This paper reports parts of a one-year co-design study in which I closely involved three couples to co-design an accessible audio player to experience personal everyday sounds. I engaged in direct and personal contact with the participants to gain a broad understanding of the everyday situations of the participants. While people with dementia are often excluded from the design process, this paper demonstrates how design artefacts provoke input on abstract ideas and concepts.
The outcome of these participatory sessions was the Tumbler: a sound player that empowers people with dementia and their partners to engage in reminiscence and social activities at home. In line with the INTERDEM mission, this paper highlighted the potential for social activities in home situations to counteract unrest or boredom and strengthen the social connection between people with dementia and their families. The findings revealed how everyday sounds support conversations, evoke memories of shared experiences and re-establish social connections.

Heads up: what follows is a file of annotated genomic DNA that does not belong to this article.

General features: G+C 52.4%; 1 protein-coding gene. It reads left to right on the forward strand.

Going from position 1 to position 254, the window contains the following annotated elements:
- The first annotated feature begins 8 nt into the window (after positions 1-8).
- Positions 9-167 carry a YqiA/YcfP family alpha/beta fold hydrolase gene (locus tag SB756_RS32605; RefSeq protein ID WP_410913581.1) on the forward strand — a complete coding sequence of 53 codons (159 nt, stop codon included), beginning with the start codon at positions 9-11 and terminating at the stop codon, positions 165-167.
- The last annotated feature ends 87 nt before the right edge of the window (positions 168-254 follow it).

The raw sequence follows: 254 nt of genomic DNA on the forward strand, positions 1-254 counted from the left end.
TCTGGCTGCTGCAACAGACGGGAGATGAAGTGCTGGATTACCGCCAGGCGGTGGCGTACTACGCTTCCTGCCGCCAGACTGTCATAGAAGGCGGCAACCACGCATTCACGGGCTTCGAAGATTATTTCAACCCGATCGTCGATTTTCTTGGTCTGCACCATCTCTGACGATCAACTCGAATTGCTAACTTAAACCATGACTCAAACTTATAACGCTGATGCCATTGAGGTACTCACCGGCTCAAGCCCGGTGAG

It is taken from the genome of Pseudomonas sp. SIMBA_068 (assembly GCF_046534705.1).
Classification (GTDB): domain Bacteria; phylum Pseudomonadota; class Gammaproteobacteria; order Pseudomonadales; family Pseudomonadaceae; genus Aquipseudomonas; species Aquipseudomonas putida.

On May 1st, I started as an Assistant Professor at the Department of Industrial Design at the Eindhoven University of Technology where I will continue my research on multisensory technologies and participatory design approaches to support vulnerable users in sensitive settings, such as people with dementia. I look forward to start new collaborations and connect with other members of the INTERDEM community!
To read the full article:
Maarten Houben, Rens Brankaert, Gail Kenning, Inge Bongers, and Berry Eggen. 2022. Designing for Everyday Sounds at Home with People with Dementia and their Partners. In Proceedings of the 2022 CHI Conference on Human Factors in Computing Systems (CHI ’22). Association for Computing Machinery, New York, NY, USA, Article 514, 1–15. https://doi.org/10.1145/3491102.3501993“
On behalf of Georgina Charlesworth, PhD, chair of the jury committee
It has been a pleasure to read the short-listed entries to the INTERDEM Academy publication award. Particularly notable features for this year’s finalists, aside from the variety that the jury has become come to expect, has been the new methodologies developed by the early career researchers and the significant involvement of people living with dementia and their supporters. We have had some impressive submissions in terms of new methodologies, ‘big data’ and global reach, and each paper has its own strengths. The jury would like to provide an honorable mention to Emel Yorganci, Patterns of unplanned hospital admissions among people with dementia: from diagnosis to the end of life, as this article presents an original way of involving people with dementia; it is a great illustration of involving PwD and supporters in a ‘big data’ project.